Eden Hazard told to 'control his emotions' by Belgian FA chief
Chelsea midfielder kicked out at a ball boy in Swansea
Eden Hazard has been told by the boss of Belgium's football association that he must learn to control himself after being sent off for kicking a Swansea ball boy.
The Chelsea star was dismissed by referee Chris Foy after he lost patience during the closing stages of last night's Capital One Cup semi-final second leg match at the Liberty Stadium as ball boy Charlie Morgan refused to hand over the ball after it had gone out for a goal kick.
Morgan fell to the ground as Hazard attempted to get the ball from him, with the Blues forward then trying to kick it from under him but appearing to instead make contact with the youngster.
It is not the first time that Hazard's frustrations have got the better of him - in 2011 he stormed out of the stadium after being substituted during a Euro 2012 qualifier for Belgium and was filmed tucking into a burger from a van outside.
Steven Martens, the chief executive of the Belgian FA (KBVB) told Press Association Sport: "It's unfortunate and of course it's not something we are proud of. No football authority or person interested in football likes to see acts of violence or lack of respect and this is what happened.
"It might have happened in the heat of the fire but professionals are expected to be able to control themselves.
"They have to be able to control their emotions and when they don't that's unpleasant in general.
"Of course as we are the Belgium FA we don't like it to be a Belgium national squad player but I am very much convinced that Eden himself will realise that.
"Eden is more than intelligent enough to understand that this is going to be a lesson learned for him.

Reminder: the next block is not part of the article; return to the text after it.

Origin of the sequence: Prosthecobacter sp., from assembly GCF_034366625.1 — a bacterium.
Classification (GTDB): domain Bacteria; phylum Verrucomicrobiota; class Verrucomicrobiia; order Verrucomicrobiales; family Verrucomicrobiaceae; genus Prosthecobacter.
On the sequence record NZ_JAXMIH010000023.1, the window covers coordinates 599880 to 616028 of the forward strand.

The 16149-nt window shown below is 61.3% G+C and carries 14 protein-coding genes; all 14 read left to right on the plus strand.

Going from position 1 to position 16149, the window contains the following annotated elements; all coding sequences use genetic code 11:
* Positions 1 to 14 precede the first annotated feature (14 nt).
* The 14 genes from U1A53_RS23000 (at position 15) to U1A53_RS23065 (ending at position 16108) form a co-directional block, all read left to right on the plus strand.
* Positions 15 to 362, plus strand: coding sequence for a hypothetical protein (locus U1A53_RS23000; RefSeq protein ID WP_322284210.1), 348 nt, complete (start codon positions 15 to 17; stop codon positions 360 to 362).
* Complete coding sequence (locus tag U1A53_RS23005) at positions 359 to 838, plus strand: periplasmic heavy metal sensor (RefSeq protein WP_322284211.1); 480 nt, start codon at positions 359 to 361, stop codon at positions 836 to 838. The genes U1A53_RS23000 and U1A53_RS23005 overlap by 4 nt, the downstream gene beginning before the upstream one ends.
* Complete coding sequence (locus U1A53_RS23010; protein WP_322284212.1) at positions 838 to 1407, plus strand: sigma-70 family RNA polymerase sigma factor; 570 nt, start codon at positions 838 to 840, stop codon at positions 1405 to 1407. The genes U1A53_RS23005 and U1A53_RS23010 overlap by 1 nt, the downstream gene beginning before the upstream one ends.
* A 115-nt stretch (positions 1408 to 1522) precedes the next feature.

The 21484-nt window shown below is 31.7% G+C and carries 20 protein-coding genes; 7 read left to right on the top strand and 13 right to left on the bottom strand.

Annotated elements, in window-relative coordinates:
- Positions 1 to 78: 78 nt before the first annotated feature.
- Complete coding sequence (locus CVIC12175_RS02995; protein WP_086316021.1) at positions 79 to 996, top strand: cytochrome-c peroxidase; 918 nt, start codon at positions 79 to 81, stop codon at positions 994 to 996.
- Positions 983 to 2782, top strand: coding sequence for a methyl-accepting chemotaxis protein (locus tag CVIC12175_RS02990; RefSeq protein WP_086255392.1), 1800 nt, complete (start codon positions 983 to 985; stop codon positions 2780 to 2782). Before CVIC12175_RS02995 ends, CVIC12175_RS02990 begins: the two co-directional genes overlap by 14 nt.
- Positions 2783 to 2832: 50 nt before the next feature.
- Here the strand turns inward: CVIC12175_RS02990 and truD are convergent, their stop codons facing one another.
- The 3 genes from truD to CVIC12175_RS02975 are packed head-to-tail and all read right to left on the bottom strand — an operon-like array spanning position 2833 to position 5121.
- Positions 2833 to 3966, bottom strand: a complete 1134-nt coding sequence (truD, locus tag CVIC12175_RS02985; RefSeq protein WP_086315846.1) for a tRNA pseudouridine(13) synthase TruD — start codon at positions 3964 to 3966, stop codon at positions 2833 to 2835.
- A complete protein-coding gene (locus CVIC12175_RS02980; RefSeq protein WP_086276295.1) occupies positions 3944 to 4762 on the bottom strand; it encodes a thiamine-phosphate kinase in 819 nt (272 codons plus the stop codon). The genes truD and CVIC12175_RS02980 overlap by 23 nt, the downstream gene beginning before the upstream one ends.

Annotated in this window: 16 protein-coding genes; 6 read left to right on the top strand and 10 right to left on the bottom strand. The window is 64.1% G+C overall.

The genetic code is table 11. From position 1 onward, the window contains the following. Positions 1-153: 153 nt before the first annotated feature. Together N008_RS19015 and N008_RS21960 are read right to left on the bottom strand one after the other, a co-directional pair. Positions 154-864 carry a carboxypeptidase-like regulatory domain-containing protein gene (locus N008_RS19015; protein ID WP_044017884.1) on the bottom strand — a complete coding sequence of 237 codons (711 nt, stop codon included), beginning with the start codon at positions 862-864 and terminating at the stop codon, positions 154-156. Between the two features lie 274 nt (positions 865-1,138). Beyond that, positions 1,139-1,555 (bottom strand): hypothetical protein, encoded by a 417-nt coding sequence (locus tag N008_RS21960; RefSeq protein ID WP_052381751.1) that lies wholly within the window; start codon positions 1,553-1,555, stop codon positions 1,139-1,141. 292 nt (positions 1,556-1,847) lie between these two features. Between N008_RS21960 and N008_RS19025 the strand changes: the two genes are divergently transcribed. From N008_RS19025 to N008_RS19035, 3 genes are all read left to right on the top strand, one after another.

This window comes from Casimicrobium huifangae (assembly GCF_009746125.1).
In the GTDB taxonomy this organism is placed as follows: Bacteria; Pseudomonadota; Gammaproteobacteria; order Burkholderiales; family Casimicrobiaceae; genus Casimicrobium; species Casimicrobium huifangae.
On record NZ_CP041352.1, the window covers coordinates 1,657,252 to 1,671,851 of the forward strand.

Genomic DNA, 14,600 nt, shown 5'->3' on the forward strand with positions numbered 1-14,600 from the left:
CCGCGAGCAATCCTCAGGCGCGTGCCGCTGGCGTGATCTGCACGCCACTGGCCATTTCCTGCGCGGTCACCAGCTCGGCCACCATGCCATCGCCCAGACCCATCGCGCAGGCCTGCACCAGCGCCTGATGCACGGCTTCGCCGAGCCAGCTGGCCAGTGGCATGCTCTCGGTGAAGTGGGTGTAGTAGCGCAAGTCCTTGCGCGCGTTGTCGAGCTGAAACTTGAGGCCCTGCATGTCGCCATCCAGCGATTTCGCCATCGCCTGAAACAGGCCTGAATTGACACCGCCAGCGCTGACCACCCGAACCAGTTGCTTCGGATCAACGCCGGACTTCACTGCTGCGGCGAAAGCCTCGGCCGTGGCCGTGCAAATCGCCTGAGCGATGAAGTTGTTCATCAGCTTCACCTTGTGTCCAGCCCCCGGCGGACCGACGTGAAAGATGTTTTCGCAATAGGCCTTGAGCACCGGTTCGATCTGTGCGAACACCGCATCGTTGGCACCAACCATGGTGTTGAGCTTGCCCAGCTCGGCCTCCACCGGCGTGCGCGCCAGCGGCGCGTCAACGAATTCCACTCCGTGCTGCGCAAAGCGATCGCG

"All of us make mistakes in life."
Martens, speaking at a meeting of UEFA's 53 member associations in Nyon, said Hazard's frustration was perhaps a reflection of the intense pressure on his shoulders.
He added: "It is easy to judge from outside but you also have to see it from the player's side too.
"I have been a professional sports coach for many years and the demands on athletes and players are there day-in, day-out.
"Yes we think these guys are well-paid and have a luxury life but on the other hand there is an expectation on them all the time.
"It's not an excuse but it is something that could help us try to understand."
Martens said the incident with the 17-year-old ball boy was far more serious than Hazard's burger-eating escapade.
He said: "That was nothing in comparison. He was disappointed to be taken off the pitch and then walked out of the stadium out of frustration but came back in again afterwards.
"Being in the spotlight demands a lot from you. Everything you do, you must be aware that you are being judged 100 times as much."
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